And here you are, on a bench in the Botanic Gardens. In front of you is the museum.
It’s wet everywhere, including your sneakers and jeans. But you’re used to it by now, getting your hair and clothes soaked almost every Sunday.
You pull the hoodie over your head and tighten its strings when a lady in a pink fluorescent jacket walks past.
She’s looking at you, just like the two ladies and a guy before her.
You cross your arms and grip a handful of your jumper. You could scream out loud now but someone might call the police on you.
“You alright, love?”
Kalai wasn’t your first kiss. She was your fifth or the sixth. You were fifteen when Siti Safiah ran her sweaty fingers across your cheek in the PE room.
You pushed her hands away when she pinned your feet with her school shoes, infiltrating your personal space. Her face was so close that it was impossible to unsee the chilli flake stuck between her gum and her front tooth.
“Don’t pretend to shy-shy, lah,” Siti Safiah said in Malay, adjusting her headscarf. “I know you like girls.”
She squeezed your wrist like it was a sponge.
And before you could push her away again, her other hand had found its way to your right breast.
“Close your eyes,” she whispered.
You saw her smacking her lips, holding eye contact. Then, you felt everything: the peck on your cheek; the exploration of her tongue in your mouth; and the nibble on your bottom lip.
“French kiss,” she whispered, as if you needed to know what she’d just done to you.
You didn’t like this ‘French’ kiss. It was sloppy, making the area around your mouth all sticky with someone else’s saliva.
You swore to yourself then not to breathe a word about it to anyone. And you kept that promise until you met Kalai for the first time in uni during the orientation week.
Kalai had told you her experiences and you were able to share and laugh about yours with her then. She saved your number and crossed her heart to ring you.
Kalai didn’t disappoint you. She’d called you five times and left a ‘hi’ in your inbox when you were already in bed.
You look up, hoping that her common sense has kicked in and that she’ll just bugger off. But she’s still standing there.
The stranger lady bends, meeting you at eye level. Her glasses are fogging up and they’re wet with drizzle.
“You alright, sweetheart?” she asks again, and sits next to you, uninvited.
The bench creaks as she struggles to cover her bum with the edge of her waterproof jacket.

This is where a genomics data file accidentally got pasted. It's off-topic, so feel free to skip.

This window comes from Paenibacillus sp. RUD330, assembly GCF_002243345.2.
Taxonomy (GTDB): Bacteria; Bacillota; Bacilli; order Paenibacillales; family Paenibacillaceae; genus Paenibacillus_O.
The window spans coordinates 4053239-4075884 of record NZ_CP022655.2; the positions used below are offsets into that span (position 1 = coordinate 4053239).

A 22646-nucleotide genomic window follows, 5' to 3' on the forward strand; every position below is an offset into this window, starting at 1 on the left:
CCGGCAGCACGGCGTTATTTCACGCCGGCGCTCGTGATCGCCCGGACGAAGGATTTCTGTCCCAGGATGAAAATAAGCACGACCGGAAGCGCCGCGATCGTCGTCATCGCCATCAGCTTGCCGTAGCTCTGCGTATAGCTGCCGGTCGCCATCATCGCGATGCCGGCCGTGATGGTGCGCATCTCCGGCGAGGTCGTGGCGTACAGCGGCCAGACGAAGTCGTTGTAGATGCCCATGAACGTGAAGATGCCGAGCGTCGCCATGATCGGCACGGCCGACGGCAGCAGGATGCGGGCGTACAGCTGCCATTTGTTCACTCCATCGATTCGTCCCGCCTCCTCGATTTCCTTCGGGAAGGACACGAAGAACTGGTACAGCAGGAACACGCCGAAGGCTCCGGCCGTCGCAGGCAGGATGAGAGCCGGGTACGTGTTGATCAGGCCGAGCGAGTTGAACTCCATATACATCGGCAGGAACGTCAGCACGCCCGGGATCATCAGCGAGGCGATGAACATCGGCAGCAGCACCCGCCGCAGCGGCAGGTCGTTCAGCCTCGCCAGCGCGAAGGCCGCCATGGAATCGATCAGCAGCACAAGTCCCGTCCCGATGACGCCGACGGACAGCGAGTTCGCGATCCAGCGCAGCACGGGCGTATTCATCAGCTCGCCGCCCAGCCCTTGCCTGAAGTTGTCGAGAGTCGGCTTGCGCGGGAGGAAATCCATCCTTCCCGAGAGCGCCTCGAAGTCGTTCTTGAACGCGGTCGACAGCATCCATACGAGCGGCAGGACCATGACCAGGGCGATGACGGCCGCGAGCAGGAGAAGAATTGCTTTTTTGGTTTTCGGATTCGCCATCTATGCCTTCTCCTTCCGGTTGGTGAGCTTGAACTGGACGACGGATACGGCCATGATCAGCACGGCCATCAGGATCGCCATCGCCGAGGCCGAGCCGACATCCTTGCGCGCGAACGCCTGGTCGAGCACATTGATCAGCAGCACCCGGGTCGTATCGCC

“It’s dreadful, isn’t it?”
She means the weather, not you.
She stretches her legs, then bends them.
You can tell her to fuck off right now, or you can simply stand up and let her watch you fuck off. But you feel stiff all over.
“I was just coming back from the, erm…”
You’re not listening to her.
On Valentine’s Day, Kalai had proclaimed her love to you with a box of Ferrero Rocher and a greeting card with a huge glittery red heart on its cover.
‘You’re my love, Baby Ma,’ she’d written.
You cringed when you read that.
You weren’t sure what stirred within you that day: fear; desire, or love. It must’ve been a combination of all of that, jumbled into one tight ball, or else you wouldn’t have let her call you whatever she’d fancied, or ignored the stares you received from strangers when you held her hand in yours, or booked budget hotel rooms in Serdang and Seri Kembangan in the years that followed.
Kalai had insisted on paying for the rooms with her student loan, but you declined her offer. You didn’t feel right about that. So, you dug into your savings for it was all worth, although you felt anxious about it. Some religious officers could break into your room and arrest the two of you for khalwat or whatever. But Kalai convinced you that it’d be OK, and that those kind of rules aren’t applicable to people like you and her.
Your girlfriend was adventurous and daring in that way. It was she who’d found out about the novelty shop on the top floor and at the far corner of Mid Valley Megamall. You didn’t enter that shop, instead, you watched her from a fair distance, pretending to be busy on your mobile.
She picked up a wobbly dildo and raised her eyebrows at you, twice. She bought it with her own money, spending the ang pow she’d received from her family for Deepavali.
At your graduation, Kalai had gifted you a bouquet of twelve roses at the entrance of Dewan Besar.
“You’re mine now,” she’d whispered when your family wasn’t looking.
And you treated her to a romantic dinner at The Mines Shopping Mall, watching koi fish in the indoor waterway. It felt like you were somewhere overseas, Venice, but not quite.
Within the next few months, Kalai had moved to Penang to teach in a secondary school while you secured a job in a building facing the Petronas Twin Towers.
The distance in between was simply ridiculous. But you found ways to meet up every week, then gradually once a month. It was exhausting. More and more when you were with her, she couldn’t shut up about other girls or guys whom she referred to as ‘my new friends’.
The journey to Penang during the Chinese New Year holiday was seven hours, twice as long, plus crawling in traffic from Jalan Duta to Taiping. You were already dead-tired and sleepy by the time you got yourself a Double Prosperity Burger meal from the Mc D’s drive-thru and had it in your Honda, patiently waiting for her.
Kalai finally showed up with a bunch of people you’d not met. She was wearing a kurta the colour of turmeric, and had flowers in her hair: a version of her you’d not seen. Her forehead was marked with vermilion and vibhuti, and in her hands was the prasadam, half of a cracked coconut stuffed with two bananas and betel leaves.